Step #8 – Hook up the radiator hose again. Use the clamp to lock it into place.

Step #9 – At the radiator’s left side, you will see the fill cap. Open it, and pour the fluid back into the radiator. Make sure there is sufficient time for the radiator to let out air. Once all the fluid is back in the car, close the cap.

That’s all; you are finished with your Volkswagen repair. You should now have a new thermostat in your car so that you know your internal temperature is being properly protected. Your car is safe to drive without concern of overheating.

Volkswagen News & Information

Now that you have changed the thermostat and have that task out of the way, here are some recent news stories that may interest you as a VW owner:

  • VW sales up 6% in February 2018
  • Large segment of VW workforce will get 45 vacation days
  • 50 VW electric cars for German city
  • VW’s marketing chief aligned with blockchain startup

VW sales up 6% in February 2018

Sales for the US division of Volkswagen rose 6% in February, year-over-year (YOY) vs. February 2017. Volkswagen of America noted that the key reason for the sales bump was that its sports utility vehicles were becoming more popular.

The rise of the VW SUV is also a victory for sustainability, with both of the models sold in the United States (since the Touareg was discontinued here) also manufactured in North America. There were 7,486 sales of the Tiguan, which is built in Mexico, in February. There were 4,766 units of the Atlas, produced in Chattanooga, sold as well. That total of 12,252 represented more than half (54%) of all United States February sales by the automaker.

As SUV numbers rose, Passat numbers fell. The sedan, which is produced alongside the Atlas in Tennessee, backslid 50.3% YOY in February, dropping to 3,036.

While the Passat was a weak point, total sales for the US division of Volkswagen hit 26,660, making it the strongest February for the auto manufacturer since 2014.

To look at the first two months of 2018 together, the start – at 51,404 cars – has been 5.7% better than last year.

Large segment of VW workforce will get 45 vacation days

Approximately 120,000 VW union workers have arrived at an arrangement with the automaker that includes a substantial raise and, for some workers, six additional vacation/sick days.

Beginning in May, the union employees will see their salaries boosted 4.3%. During 2019, VW workers will get an additional 2.3% bonus along with benefits within their pensions. Some workers will be able to forego the bonus pay in exchange for six extra personal days (if they either work the night shift, or have parents or kids who require their care).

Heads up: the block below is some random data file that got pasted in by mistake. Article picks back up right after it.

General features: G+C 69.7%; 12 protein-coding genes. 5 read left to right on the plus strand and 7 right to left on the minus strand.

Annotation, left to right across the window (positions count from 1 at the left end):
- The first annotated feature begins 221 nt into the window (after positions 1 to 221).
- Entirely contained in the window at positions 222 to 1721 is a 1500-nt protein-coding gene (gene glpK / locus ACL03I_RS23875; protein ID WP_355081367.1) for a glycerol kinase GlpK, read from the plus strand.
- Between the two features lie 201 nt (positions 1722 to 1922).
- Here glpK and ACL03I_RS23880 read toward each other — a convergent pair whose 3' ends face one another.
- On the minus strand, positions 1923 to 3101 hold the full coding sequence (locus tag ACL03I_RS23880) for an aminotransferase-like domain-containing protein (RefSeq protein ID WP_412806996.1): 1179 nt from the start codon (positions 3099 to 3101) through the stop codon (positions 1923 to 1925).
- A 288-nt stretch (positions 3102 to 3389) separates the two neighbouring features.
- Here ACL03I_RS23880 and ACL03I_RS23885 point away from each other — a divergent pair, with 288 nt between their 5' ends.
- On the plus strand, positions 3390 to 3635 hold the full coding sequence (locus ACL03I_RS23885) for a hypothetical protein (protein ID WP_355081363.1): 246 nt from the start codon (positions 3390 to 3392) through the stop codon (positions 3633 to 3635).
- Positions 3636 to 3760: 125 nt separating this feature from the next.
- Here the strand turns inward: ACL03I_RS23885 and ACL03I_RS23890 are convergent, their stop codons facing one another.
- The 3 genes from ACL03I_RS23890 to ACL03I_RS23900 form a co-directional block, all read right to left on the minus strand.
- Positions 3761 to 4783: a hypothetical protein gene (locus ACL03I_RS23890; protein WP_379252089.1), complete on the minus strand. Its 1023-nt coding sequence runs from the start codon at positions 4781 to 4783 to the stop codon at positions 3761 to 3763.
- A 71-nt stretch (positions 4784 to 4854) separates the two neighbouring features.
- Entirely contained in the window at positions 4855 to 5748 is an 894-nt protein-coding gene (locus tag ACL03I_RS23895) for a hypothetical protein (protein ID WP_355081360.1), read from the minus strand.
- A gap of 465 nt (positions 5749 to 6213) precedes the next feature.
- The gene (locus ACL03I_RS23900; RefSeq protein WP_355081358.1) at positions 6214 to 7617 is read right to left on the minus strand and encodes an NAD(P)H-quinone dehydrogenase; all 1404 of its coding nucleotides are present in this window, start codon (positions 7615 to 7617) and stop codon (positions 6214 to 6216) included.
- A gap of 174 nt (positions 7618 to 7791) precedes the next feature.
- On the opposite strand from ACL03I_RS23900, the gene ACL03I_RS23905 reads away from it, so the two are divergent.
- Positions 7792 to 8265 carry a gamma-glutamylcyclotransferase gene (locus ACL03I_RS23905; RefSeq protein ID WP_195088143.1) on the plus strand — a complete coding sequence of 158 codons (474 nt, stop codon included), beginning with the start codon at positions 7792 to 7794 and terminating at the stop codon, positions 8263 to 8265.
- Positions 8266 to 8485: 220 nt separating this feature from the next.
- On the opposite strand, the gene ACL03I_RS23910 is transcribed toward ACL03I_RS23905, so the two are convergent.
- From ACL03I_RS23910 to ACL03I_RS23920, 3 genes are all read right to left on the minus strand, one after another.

For the people who do fall within those parameters and decide to go with the extra six off-days, that will mean those individuals get a total, including the public holidays, of 45 paid days off work annually.

VW, Audi and Porsche cars are all manufactured by Volkswagen Group, which has an entire global workforce of approximately 636,000 – 286,000 of whom are in Germany.

The German members of the VW workforce are able to be powerful in negotiations with the multinational corporation because the economy has been expanding quickly and the unemployment rate is down.

50 VW electric cars for German city

In February, Volkswagen gave 50 e-Golf cars to the City of Hamburg. These zero-emission electric cars were part of a partnership between the carmaker and the German port city.

As the new, virtually silent electric cars were given to the city by Volkswagen, the company’s group strategy for new business director, Ludger Fretzen, noted that the 50 vehicles are a step toward healthier air quality.

“The objective of our partnership with Hamburg is to make urban mobility more environmentally compatible and more efficient,” noted Fretzen, who added that this sustainability effort was aligned with VW’s ongoing, long-term green campaign, Roadmap E.

VW’s marketing chief aligned with blockchain startup

IOTA, a blockchain startup, is loosely considered a distributed ledger technology (DLT). As such, it allows computers, for a very contained consumption of resources (and hence cost), to send data and payments securely.

IOTA created a data marketplace that was officially released in November 2017. Along with a major investment from Robert Bosch Venture Capital, that launch has made IOTA a point of focus for international business.

Given the prominence of IOTA, it is noteworthy that VW’s chief digital officer, Johann Jungwirth, joined the IOTA Foundation’s board. His position will be to guide the plans for the foundation and to make recommendations on how IOTA and the carmaker could work in tandem.

Honest Volkswagen repair in Boulder

While Volkswagen sales may be growing in the United States – and while the carmaker may be taking positive steps for workers, the environment, and data security – there will still be times when you need VW repair or routine maintenance. At Independent Motors, 90% of the work we do is repeat business. See our Volkswagen repair philosophy.